3 Strategies for Keeping Calm in the Midst of Change
As a career counselor I work with people in transition all the time. Some enter the change voluntarily by deciding they want to find a job in line with their values or calling and others are thrust into it; the employer lets them go or their marriage dissolves, they graduate from college, and they suddenly find themselves without financial support. Just because change is a natural part of life, does not mean that it is always a welcomed part and even when the change is our choice, there are always unexpected situations that surface. Here are some strategies I’ve observed the people who weather change the best use to get through the rough patches:
1. They choose to believe everything happens for a reason. These people believe whatever is happening is a small piece of a bigger picture. They also tend to believe that the bigger picture is being created by a power beyond them and therefore believe there is a deeper meaning behind it. When someone holds this belief they tend to look at change and even setbacks as being part of a bigger picture. They do not give up but to them change can represent a life lesson they needed to learn, and setbacks can represent a greater power protecting them from some unseen hazard. Either way, they have faith that things are all going to work out for the best in the end. For example, when people who have beliefs like this have an unexpected flat tire and then see there was an accident on the road they are traveling on, they think “good thing I had the flat tire or I could have been in that accident.” It doesn’t matter if they would have been in danger or not, what matters is that they believe a higher power is looking out for them and this mentally provides comfort on many levels.
2. They scale their problems. A mental scale is a useful mechanism for determining how much our effort to put forth on a particular matter. For example, if #1 means –“ no big deal” and #10 means – “drop everything this is life threatening” deciding how “down and out” or “in a panic” to be when something does not work out as anticipated becomes a little bit easier. As a personal example, I did not have an easy pregnancy with my first child and subsequently was pulled from work and put in the hospital for nearly a month. I am not a fan of hospitals in spite of the fact that many nice people work there. Laying in a hospital bed for a month provides a great opportunity to fortify your personal mettle or collapse like a cheap lawn chair. Every day I had to scaled my day to keep from that latter – for me 10 was being abused in the worst possible way with no hope for it every ending. When I compared my situation of being in one of the best nation’s best hospitals receiving exceptional care, I could not rationalize feeling sorry for myself even though I wanted desperately to go there.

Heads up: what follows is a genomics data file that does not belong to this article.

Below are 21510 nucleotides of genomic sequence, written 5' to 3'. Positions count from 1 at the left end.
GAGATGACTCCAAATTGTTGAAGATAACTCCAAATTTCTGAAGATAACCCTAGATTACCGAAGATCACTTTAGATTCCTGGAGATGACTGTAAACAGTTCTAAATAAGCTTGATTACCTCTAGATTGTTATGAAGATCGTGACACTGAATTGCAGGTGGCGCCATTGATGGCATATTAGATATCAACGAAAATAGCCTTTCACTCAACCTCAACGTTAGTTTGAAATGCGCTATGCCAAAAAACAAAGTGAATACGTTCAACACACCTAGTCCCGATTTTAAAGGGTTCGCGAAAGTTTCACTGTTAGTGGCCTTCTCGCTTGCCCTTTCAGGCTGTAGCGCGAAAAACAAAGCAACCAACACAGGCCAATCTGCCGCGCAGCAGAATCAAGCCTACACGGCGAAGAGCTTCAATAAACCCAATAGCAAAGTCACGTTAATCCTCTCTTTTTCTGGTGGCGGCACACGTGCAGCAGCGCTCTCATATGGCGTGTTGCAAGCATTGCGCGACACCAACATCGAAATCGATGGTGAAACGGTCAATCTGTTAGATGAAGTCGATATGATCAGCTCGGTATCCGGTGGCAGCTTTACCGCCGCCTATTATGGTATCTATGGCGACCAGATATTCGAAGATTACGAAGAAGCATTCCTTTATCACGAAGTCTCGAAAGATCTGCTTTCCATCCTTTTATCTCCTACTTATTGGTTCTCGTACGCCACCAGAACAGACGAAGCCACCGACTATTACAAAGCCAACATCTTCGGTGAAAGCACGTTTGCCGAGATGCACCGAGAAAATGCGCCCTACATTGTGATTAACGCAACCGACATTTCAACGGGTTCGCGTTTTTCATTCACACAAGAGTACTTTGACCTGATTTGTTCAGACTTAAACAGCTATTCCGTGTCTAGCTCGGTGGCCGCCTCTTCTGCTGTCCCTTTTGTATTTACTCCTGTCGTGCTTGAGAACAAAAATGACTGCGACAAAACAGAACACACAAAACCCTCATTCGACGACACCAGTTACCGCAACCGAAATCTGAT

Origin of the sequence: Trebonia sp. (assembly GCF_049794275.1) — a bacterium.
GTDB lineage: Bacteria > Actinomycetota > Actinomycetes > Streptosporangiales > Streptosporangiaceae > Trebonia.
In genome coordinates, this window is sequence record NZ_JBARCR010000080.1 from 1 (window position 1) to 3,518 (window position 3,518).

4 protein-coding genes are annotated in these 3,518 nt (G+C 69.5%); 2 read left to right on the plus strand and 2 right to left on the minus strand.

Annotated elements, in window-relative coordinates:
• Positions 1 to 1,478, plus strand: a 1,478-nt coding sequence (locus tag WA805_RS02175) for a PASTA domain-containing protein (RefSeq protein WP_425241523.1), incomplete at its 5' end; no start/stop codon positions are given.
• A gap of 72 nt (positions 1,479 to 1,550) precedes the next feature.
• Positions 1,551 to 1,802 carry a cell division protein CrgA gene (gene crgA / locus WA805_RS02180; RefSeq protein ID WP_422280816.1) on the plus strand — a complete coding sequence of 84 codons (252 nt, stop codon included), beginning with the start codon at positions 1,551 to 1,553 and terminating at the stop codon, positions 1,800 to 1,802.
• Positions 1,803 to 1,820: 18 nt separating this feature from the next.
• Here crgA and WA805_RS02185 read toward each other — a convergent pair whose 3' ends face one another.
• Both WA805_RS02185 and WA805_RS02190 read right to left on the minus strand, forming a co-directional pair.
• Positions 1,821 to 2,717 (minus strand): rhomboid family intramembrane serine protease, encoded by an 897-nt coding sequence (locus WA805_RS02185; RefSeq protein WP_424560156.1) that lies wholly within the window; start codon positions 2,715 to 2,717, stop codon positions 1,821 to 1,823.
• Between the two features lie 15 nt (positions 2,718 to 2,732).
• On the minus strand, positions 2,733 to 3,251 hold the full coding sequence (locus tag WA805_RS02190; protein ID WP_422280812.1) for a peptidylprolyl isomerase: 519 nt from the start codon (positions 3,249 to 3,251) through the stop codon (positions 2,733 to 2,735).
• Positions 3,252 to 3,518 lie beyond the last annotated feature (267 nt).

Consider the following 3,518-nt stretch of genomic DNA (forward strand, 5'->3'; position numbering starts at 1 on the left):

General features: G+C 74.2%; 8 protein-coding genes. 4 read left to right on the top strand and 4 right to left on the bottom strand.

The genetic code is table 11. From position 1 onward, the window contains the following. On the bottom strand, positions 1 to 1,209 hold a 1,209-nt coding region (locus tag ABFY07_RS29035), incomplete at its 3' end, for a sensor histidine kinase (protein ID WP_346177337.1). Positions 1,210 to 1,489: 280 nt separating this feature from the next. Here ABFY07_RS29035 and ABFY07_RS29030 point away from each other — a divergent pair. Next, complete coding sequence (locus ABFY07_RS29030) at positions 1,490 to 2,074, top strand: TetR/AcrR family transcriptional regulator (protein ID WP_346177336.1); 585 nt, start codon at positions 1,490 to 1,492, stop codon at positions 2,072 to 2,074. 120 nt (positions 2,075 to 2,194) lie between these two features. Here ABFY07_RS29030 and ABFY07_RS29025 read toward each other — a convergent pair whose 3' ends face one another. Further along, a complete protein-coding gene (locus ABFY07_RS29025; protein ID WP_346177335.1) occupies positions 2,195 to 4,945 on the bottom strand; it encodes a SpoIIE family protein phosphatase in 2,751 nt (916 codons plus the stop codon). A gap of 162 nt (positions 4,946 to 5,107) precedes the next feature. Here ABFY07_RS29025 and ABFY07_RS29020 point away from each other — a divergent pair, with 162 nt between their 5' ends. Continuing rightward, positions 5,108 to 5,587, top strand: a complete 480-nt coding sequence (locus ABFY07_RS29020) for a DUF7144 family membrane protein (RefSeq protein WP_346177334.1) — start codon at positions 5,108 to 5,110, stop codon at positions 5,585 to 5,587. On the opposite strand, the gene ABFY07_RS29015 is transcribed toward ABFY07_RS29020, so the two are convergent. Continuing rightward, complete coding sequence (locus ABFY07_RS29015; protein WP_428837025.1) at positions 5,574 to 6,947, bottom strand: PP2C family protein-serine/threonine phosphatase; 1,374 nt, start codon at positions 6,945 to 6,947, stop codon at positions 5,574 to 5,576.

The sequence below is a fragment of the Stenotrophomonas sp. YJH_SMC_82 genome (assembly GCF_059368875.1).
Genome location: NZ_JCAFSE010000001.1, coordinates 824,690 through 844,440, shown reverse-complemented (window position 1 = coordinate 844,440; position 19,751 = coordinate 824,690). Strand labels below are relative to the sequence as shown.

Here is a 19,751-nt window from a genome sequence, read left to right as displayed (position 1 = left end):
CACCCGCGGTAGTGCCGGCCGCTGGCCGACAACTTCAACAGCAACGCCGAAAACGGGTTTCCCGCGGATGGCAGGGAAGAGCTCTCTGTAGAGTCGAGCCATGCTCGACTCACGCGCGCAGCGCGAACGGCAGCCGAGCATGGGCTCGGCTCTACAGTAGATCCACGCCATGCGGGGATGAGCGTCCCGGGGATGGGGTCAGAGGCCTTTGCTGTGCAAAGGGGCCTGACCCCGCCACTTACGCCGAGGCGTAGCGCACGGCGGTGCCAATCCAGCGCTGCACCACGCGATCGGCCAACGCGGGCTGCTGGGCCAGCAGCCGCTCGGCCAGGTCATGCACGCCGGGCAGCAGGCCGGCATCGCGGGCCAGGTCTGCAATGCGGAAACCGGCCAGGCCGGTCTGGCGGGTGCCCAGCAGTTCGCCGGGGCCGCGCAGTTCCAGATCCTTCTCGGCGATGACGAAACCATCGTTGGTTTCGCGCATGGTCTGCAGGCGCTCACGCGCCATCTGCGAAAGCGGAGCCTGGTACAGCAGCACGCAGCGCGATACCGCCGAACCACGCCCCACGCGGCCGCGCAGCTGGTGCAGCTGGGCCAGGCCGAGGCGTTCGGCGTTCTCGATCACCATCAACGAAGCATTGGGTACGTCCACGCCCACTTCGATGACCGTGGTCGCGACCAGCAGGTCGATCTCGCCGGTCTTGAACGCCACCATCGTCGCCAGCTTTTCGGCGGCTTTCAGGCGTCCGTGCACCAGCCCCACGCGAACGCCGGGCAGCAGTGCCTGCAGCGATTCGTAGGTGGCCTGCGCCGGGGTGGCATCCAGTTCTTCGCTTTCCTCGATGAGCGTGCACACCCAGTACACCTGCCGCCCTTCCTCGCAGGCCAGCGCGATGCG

3. They chose to find reasons to be grateful. You may notice both of the strategies above end with the same outcome: finding something to be grateful for in your life right now. The power of this strategy was profoundly demonstrated to me in an interview I saw with a couple who lost their only young daughter in an accident. A year after the event the father was struggling and the mother was calm. When asked about her serenity she simply said, “every day was a gift with her. I am just so grateful to God that I had the opportunity to share a life with her as long as I did.” And she meant it. Of all the things that can create change and chaos in our lives, losing a loved one usually tops most people’s list! I’m not sure I could be as calm as this mother and all I can say is that I hope I never have to find out.
Those of us who manage change the best find some way to mentally put ourselves in control of the only things we have power over …. ourselves. Our own behavior is driven by our attitude and our attitude falls fully under our personal responsibility. If we assume that we all have free will and thus the ability to make choices, than we are in a position to call upon our inner adult to override our childish desire to whine, lash out, engage in self-pity, blame, rebel, fear, judge, resist, condemn, envy, over eat and drink, and all those other things we want to do so badly because we are entitled to!
We must step up to be the main playmaker in life’s changes and take the firm stand that self-control, poise, and gratitude are going to be the only approaches allowed to have a voice during this time. Be prepared when you do this because changing the mind’s pattern is like trying to break a bad habit in my experience. It takes a lot of tries and there are daily moments of taking one-step forward and two-steps back. However, it is my belief that our best selves are infinitely determined, wise, powerful, and beautiful which means victory is 100% guaranteed.